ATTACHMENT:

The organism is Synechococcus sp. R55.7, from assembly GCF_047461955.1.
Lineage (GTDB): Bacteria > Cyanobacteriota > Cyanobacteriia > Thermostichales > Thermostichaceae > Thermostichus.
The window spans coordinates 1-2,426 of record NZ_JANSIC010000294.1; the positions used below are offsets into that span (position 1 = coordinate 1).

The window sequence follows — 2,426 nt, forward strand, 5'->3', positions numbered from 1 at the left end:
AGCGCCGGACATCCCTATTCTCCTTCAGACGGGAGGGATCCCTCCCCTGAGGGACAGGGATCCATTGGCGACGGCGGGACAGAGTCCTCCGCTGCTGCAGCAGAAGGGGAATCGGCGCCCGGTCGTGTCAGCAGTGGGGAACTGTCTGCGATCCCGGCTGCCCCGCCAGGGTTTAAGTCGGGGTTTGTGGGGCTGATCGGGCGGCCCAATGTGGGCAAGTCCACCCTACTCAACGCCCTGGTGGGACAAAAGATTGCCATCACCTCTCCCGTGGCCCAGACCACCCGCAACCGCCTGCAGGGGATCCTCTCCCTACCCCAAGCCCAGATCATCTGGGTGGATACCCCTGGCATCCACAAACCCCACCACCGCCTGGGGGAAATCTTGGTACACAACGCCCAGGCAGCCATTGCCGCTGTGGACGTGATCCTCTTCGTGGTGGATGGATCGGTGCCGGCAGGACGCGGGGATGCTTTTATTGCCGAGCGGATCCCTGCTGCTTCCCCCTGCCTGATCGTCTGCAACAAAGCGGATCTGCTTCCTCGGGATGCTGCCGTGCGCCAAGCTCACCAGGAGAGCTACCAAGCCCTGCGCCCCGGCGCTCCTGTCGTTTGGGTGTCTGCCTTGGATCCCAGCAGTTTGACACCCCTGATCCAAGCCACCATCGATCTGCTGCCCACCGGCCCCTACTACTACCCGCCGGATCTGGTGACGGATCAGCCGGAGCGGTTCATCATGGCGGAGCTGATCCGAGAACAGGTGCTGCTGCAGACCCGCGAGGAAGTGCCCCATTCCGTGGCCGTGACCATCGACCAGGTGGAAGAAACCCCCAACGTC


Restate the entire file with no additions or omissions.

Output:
The organism is Synechococcus sp. R55.7, from assembly GCF_047461955.1.
Lineage (GTDB): Bacteria > Cyanobacteriota > Cyanobacteriia > Thermostichales > Thermostichaceae > Thermostichus.
The window spans coordinates 1-2,426 of record NZ_JANSIC010000294.1; the positions used below are offsets into that span (position 1 = coordinate 1).

The window sequence follows — 2,426 nt, forward strand, 5'->3', positions numbered from 1 at the left end:
AGCGCCGGACATCCCTATTCTCCTTCAGACGGGAGGGATCCCTCCCCTGAGGGACAGGGATCCATTGGCGACGGCGGGACAGAGTCCTCCGCTGCTGCAGCAGAAGGGGAATCGGCGCCCGGTCGTGTCAGCAGTGGGGAACTGTCTGCGATCCCGGCTGCCCCGCCAGGGTTTAAGTCGGGGTTTGTGGGGCTGATCGGGCGGCCCAATGTGGGCAAGTCCACCCTACTCAACGCCCTGGTGGGACAAAAGATTGCCATCACCTCTCCCGTGGCCCAGACCACCCGCAACCGCCTGCAGGGGATCCTCTCCCTACCCCAAGCCCAGATCATCTGGGTGGATACCCCTGGCATCCACAAACCCCACCACCGCCTGGGGGAAATCTTGGTACACAACGCCCAGGCAGCCATTGCCGCTGTGGACGTGATCCTCTTCGTGGTGGATGGATCGGTGCCGGCAGGACGCGGGGATGCTTTTATTGCCGAGCGGATCCCTGCTGCTTCCCCCTGCCTGATCGTCTGCAACAAAGCGGATCTGCTTCCTCGGGATGCTGCCGTGCGCCAAGCTCACCAGGAGAGCTACCAAGCCCTGCGCCCCGGCGCTCCTGTCGTTTGGGTGTCTGCCTTGGATCCCAGCAGTTTGACACCCCTGATCCAAGCCACCATCGATCTGCTGCCCACCGGCCCCTACTACTACCCGCCGGATCTGGTGACGGATCAGCCGGAGCGGTTCATCATGGCGGAGCTGATCCGAGAACAGGTGCTGCTGCAGACCCGCGAGGAAGTGCCCCATTCCGTGGCCGTGACCATCGACCAGGTGGAAGAAACCCCCAACGTC